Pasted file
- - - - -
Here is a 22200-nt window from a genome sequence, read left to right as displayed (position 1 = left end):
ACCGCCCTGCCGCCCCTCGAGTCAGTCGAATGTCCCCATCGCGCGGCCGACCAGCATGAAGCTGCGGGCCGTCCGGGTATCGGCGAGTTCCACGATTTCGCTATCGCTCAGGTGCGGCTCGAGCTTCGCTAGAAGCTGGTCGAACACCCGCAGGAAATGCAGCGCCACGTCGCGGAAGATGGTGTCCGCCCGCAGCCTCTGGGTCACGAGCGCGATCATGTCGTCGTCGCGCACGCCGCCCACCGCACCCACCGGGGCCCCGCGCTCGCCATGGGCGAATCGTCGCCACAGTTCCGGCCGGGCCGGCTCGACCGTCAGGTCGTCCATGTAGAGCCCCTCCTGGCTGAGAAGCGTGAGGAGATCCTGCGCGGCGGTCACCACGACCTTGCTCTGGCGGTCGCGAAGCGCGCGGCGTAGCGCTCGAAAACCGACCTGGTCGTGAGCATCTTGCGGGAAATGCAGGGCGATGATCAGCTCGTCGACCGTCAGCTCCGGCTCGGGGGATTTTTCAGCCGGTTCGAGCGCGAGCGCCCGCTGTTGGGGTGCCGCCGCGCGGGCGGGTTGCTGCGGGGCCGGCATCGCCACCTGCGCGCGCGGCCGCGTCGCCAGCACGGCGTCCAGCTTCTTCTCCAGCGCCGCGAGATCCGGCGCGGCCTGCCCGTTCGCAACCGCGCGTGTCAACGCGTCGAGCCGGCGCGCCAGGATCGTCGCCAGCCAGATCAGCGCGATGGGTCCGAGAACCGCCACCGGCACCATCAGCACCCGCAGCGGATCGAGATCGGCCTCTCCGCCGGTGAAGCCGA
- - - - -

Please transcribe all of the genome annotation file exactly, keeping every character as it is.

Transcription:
Here is a 22200-nt window from a genome sequence, read left to right as displayed (position 1 = left end):
ACCGCCCTGCCGCCCCTCGAGTCAGTCGAATGTCCCCATCGCGCGGCCGACCAGCATGAAGCTGCGGGCCGTCCGGGTATCGGCGAGTTCCACGATTTCGCTATCGCTCAGGTGCGGCTCGAGCTTCGCTAGAAGCTGGTCGAACACCCGCAGGAAATGCAGCGCCACGTCGCGGAAGATGGTGTCCGCCCGCAGCCTCTGGGTCACGAGCGCGATCATGTCGTCGTCGCGCACGCCGCCCACCGCACCCACCGGGGCCCCGCGCTCGCCATGGGCGAATCGTCGCCACAGTTCCGGCCGGGCCGGCTCGACCGTCAGGTCGTCCATGTAGAGCCCCTCCTGGCTGAGAAGCGTGAGGAGATCCTGCGCGGCGGTCACCACGACCTTGCTCTGGCGGTCGCGAAGCGCGCGGCGTAGCGCTCGAAAACCGACCTGGTCGTGAGCATCTTGCGGGAAATGCAGGGCGATGATCAGCTCGTCGACCGTCAGCTCCGGCTCGGGGGATTTTTCAGCCGGTTCGAGCGCGAGCGCCCGCTGTTGGGGTGCCGCCGCGCGGGCGGGTTGCTGCGGGGCCGGCATCGCCACCTGCGCGCGCGGCCGCGTCGCCAGCACGGCGTCCAGCTTCTTCTCCAGCGCCGCGAGATCCGGCGCGGCCTGCCCGTTCGCAACCGCGCGTGTCAACGCGTCGAGCCGGCGCGCCAGGATCGTCGCCAGCCAGATCAGCGCGATGGGTCCGAGAACCGCCACCGGCACCATCAGCACCCGCAGCGGATCGAGATCGGCCTCTCCGCCGGTGAAGCCGA